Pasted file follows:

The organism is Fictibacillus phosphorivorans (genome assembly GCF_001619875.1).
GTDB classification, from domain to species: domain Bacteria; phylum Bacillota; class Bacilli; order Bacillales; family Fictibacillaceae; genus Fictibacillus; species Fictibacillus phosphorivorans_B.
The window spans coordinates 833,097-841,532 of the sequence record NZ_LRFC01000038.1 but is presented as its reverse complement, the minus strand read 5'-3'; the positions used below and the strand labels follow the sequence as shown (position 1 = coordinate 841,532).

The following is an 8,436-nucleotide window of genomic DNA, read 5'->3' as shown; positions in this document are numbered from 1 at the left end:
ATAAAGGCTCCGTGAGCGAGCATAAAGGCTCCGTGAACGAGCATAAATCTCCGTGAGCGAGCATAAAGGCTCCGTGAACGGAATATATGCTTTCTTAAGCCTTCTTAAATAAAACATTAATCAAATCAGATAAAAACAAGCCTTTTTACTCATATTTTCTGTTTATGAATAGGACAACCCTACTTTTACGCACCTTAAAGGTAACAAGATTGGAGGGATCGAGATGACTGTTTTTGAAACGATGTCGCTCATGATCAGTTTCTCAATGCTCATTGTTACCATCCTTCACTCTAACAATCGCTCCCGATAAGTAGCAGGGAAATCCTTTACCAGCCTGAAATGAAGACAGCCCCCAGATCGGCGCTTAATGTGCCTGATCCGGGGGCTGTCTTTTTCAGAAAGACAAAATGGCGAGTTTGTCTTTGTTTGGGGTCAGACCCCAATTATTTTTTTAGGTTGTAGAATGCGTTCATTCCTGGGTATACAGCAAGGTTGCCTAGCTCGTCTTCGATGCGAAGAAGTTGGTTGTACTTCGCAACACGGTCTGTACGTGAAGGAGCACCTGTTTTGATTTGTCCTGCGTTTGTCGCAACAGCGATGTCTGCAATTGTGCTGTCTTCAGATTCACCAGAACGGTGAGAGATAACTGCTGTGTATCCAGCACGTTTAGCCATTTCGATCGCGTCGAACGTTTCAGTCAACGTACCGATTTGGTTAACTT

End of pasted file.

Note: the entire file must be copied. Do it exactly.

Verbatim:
The organism is Fictibacillus phosphorivorans (genome assembly GCF_001619875.1).
GTDB classification, from domain to species: domain Bacteria; phylum Bacillota; class Bacilli; order Bacillales; family Fictibacillaceae; genus Fictibacillus; species Fictibacillus phosphorivorans_B.
The window spans coordinates 833,097-841,532 of the sequence record NZ_LRFC01000038.1 but is presented as its reverse complement, the minus strand read 5'-3'; the positions used below and the strand labels follow the sequence as shown (position 1 = coordinate 841,532).

The following is an 8,436-nucleotide window of genomic DNA, read 5'->3' as shown; positions in this document are numbered from 1 at the left end:
ATAAAGGCTCCGTGAGCGAGCATAAAGGCTCCGTGAACGAGCATAAATCTCCGTGAGCGAGCATAAAGGCTCCGTGAACGGAATATATGCTTTCTTAAGCCTTCTTAAATAAAACATTAATCAAATCAGATAAAAACAAGCCTTTTTACTCATATTTTCTGTTTATGAATAGGACAACCCTACTTTTACGCACCTTAAAGGTAACAAGATTGGAGGGATCGAGATGACTGTTTTTGAAACGATGTCGCTCATGATCAGTTTCTCAATGCTCATTGTTACCATCCTTCACTCTAACAATCGCTCCCGATAAGTAGCAGGGAAATCCTTTACCAGCCTGAAATGAAGACAGCCCCCAGATCGGCGCTTAATGTGCCTGATCCGGGGGCTGTCTTTTTCAGAAAGACAAAATGGCGAGTTTGTCTTTGTTTGGGGTCAGACCCCAATTATTTTTTTAGGTTGTAGAATGCGTTCATTCCTGGGTATACAGCAAGGTTGCCTAGCTCGTCTTCGATGCGAAGAAGTTGGTTGTACTTCGCAACACGGTCTGTACGTGAAGGAGCACCTGTTTTGATTTGTCCTGCGTTTGTCGCAACAGCGATGTCTGCAATTGTGCTGTCTTCAGATTCACCAGAACGGTGAGAGATAACTGCTGTGTATCCAGCACGTTTAGCCATTTCGATCGCGTCGAACGTTTCAGTCAACGTACCGATTTGGTTAACTT